Another group looked at concerns over how we’ll be able to pay for the implementation of the consent decree. In a discussion across the room, a station looked at the decree’s call for police to be more accountable in reporting and training but the lack of tools to allow citizens to participate. The goal was to create a feedback loop of police interactions with the public – a more streamlined Yelp-like platform, for example.
More baseline issues took place in opposing corners of the auditorium. On one side, tech-based solutions to breaking the poverty cycle were examined, such as a car sharing app to increase the availability of reliable transportation to jobs. On the other side, the question “Will more policing make us feel safer?” brought up ideas for neighborhood watch apps.
“We’re seeing people with different skillsets, different neighborhoods, different identities,” Rahman said, looking back on the first day. “Often I see a lot of tech built for folks without involving everyone who’s going to be a user. There’s some really healthy dialogue happening here.”
Hackers gathered at 9 a.m. and, in about an hour, banners began appearing near the roundtables of different groups. Scrawled across one near the front of the room: “We’re working on digitizing, indexing and publishing the consent decree on a platform that allows for commentary, translating and metrics.”
The group of eight sitting closely around two round wooden tables was busy working on uploading the decree to the web. From behind his laptop, Raul Montejo said, “I think it’s important for anybody to be able to understand what we’re expecting the outcome of this consent decree to be and to measure how well it’s being accomplished.”
The concept of “Yelp for police” was popular among more groups than one and at an adjacent table, the idea evolved. They began developing API – a basic set of programming instructions that can be adopted to other applications – as a resource for other developers to create their own apps.
“We’re doing good coming up with the concepts but if we want to take this further, we need resources. If we want to make this happen, where will we get the funding?” said Luis Cabrera of Young Latino Network. “And in a way, we might need city officials to be partners.”
“The good thing is, I’m not sure whether we actually do need buy-in from officials. With our tool, developers anywhere can latch on,” contemplated Austin Kotting, another member of the group. “If the city wants to make an app, that’s great. Anyone can make a way to input data, anyone can make a way to read and interpret data.”
Midday, after groups were settled in enough that even non-techies had a grasp on basic ideas, Fix 216 offered a Coding 101 workshop led by interaction designer Justin Kruszynski.
“When you’re only working over a weekend, you really want to simplify,” Kruszynski implied of the hackathon structure.
He recommended the class start with a flowchart and break it down by functions. For example, if your flowchart shows that the first step of the site you’re building requires you to log in to comment on a section of the consent decree, your programmer will know you’ll need to set up a database of names and passwords.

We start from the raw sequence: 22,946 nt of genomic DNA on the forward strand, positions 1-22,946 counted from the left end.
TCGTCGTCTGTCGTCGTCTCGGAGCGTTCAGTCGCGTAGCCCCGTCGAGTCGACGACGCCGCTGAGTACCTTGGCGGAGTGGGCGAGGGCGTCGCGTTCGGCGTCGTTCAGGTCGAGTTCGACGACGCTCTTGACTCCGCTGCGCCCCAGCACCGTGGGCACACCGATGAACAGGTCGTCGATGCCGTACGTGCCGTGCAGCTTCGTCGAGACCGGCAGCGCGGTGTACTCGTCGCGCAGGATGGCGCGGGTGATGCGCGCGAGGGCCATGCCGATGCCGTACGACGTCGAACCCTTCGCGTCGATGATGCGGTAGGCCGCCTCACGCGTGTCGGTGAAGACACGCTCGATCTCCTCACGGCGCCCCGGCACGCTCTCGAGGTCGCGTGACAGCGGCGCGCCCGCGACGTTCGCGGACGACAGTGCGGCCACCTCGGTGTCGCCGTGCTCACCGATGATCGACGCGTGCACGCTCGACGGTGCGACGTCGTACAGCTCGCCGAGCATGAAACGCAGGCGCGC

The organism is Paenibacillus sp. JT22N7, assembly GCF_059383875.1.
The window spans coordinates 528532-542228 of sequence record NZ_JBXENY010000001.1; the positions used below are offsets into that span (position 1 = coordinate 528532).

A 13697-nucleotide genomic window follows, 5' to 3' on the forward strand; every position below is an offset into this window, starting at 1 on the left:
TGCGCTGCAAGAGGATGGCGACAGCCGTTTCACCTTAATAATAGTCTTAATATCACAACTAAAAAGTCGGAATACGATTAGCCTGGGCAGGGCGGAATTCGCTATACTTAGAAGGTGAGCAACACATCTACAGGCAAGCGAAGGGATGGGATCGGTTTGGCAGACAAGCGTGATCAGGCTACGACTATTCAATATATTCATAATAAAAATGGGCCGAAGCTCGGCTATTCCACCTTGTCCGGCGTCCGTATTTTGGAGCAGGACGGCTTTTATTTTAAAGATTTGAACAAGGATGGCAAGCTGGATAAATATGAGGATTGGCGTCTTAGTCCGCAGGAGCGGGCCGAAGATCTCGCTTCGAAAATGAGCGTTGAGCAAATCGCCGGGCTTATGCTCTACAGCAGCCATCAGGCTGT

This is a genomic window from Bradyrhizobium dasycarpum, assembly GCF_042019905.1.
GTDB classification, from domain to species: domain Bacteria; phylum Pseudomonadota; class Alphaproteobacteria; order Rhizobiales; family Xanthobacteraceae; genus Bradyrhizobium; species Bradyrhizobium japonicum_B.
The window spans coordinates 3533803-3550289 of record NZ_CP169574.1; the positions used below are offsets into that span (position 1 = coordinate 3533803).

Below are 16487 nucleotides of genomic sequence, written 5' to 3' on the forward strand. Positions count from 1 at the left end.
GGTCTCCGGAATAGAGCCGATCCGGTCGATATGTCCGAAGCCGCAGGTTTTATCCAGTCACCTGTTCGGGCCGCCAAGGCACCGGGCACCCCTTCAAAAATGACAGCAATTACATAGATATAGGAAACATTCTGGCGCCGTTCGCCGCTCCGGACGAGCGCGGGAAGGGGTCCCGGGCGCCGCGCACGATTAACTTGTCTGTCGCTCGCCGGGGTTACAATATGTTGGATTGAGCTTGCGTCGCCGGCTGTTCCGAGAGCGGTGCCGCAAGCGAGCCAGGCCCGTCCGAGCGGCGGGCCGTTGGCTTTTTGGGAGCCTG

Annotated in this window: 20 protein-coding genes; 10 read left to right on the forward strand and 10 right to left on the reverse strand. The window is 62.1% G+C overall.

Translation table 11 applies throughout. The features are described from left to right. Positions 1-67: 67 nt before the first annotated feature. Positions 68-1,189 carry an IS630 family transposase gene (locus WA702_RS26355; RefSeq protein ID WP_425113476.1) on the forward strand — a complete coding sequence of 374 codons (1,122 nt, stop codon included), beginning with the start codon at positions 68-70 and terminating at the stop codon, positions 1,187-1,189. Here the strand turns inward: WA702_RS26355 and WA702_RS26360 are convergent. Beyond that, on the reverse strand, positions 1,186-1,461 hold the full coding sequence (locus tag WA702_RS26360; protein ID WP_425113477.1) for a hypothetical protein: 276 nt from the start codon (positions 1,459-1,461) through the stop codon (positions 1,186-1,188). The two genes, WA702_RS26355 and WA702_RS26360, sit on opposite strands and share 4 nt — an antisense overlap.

Community organizing and coding aren’t all that different in a sense; it’s all little pieces coming together to work as a whole.
As the final minutes of the hackathon counted down, five groups readied their presentation.
Montejo and his crew debuted their digitized consent decree online on a commentable Wordpress site
. Readers will be able to select any section and comment or link to it as reference when citing it on social media.
A second group proposed an app that offered opt-in notifications for local city council meetings and other gatherings. Users would then have the option to receive continuous updates as the agenda item develops.
“How do you overcome apathy? How do you show people ‘what’s in it for me?’” they asked the room. “We want people to get involved in the legislative process.”
Another group offered solutions to accessing city council minutes, attendance and motions in one place. A group developed the idea of a “score card” inspired by Data Driven Detroit, a system where the city has a changing zip code-based social justice composite score based on the current landscape of media perception, social data and consent decree implementation, among other factors.
Cabrera and Kotting’s final presentation of their API database was displayed as a system of officer interaction reporting that any developer can look at to search and query data. In essence, it could be a tool for hackathons of the future to reference.
And that’s exactly the plan. Hack Cleveland organizers said they hope this is only the first of many hackathons in the future.
“We recognize that Cleveland has benefitted from a lot of great leaders in the last generation but for us to truly be a competitive city we need to adopt a new playbook. Leveraging this kind of civic engagement is part of that new playbook,” said organizer Justin Bibb. “We hope this can be a new era where we’re using these new tools and getting a new generation of leaders involved in the reform process in our community. We’re really excited about the prospects of what can happen after this weekend.”
“We hope this gives people a way to channel their frustration, their anger, their hurt, their concern and their activism into action,” added Nicole Thomas. “The opportunity is always right.”